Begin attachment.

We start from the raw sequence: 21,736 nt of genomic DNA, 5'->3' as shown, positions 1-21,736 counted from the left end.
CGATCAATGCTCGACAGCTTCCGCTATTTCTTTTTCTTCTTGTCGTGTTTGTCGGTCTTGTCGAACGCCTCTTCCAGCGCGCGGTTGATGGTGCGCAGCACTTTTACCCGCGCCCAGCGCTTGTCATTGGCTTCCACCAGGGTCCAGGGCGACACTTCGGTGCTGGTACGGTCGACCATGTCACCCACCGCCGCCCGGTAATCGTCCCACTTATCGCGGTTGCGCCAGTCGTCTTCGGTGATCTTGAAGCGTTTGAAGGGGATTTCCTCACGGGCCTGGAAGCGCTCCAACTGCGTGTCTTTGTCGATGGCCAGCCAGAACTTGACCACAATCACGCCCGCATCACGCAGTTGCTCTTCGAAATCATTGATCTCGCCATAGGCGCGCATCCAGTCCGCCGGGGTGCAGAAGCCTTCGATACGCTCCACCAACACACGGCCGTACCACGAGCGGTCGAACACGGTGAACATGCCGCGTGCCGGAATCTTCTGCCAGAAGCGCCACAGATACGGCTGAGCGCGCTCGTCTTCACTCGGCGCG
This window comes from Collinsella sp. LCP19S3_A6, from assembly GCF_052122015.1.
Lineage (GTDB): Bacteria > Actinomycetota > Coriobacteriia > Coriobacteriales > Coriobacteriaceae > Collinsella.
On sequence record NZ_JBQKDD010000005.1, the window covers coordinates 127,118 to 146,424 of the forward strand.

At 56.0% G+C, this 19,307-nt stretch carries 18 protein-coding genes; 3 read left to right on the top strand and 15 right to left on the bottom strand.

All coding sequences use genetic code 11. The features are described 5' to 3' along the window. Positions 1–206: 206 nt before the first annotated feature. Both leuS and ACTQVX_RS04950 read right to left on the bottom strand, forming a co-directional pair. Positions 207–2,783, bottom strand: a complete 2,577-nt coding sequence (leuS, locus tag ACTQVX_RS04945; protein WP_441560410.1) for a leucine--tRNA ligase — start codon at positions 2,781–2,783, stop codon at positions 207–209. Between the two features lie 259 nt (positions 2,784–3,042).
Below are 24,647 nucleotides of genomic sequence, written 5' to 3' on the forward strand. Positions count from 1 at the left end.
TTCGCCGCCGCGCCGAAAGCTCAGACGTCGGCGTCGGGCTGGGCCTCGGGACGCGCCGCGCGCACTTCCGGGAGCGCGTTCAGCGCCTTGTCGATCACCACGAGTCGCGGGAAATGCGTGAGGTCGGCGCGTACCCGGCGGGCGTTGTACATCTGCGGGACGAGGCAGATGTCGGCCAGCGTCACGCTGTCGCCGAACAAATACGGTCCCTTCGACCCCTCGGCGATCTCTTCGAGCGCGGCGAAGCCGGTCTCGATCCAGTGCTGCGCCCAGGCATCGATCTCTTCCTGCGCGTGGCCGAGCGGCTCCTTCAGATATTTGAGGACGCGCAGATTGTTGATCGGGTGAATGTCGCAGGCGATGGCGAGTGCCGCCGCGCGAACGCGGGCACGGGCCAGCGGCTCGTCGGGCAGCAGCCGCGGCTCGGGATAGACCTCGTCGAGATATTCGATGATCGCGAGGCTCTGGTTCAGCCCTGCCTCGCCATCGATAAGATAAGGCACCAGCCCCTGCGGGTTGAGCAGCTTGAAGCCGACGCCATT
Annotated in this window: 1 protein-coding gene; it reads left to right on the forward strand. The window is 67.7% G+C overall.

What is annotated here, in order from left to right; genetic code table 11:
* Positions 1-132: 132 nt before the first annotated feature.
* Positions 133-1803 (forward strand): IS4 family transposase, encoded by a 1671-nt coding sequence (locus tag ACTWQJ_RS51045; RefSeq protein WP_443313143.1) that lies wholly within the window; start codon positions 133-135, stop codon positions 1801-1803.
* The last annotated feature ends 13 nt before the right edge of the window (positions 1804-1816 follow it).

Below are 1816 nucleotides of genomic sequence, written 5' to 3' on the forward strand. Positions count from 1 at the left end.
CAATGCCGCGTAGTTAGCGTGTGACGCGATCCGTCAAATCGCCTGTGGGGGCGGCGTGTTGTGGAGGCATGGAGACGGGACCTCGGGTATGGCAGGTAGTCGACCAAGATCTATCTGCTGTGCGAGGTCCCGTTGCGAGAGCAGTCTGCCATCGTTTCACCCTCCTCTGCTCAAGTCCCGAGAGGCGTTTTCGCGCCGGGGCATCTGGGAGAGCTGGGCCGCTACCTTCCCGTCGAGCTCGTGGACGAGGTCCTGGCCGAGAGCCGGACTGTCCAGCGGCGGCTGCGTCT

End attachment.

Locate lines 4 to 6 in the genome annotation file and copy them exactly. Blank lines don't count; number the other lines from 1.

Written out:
Lineage (GTDB): Bacteria > Actinomycetota > Coriobacteriia > Coriobacteriales > Coriobacteriaceae > Collinsella.
On sequence record NZ_JBQKDD010000005.1, the window covers coordinates 127,118 to 146,424 of the forward strand.

At 56.0% G+C, this 19,307-nt stretch carries 18 protein-coding genes; 3 read left to right on the top strand and 15 right to left on the bottom strand.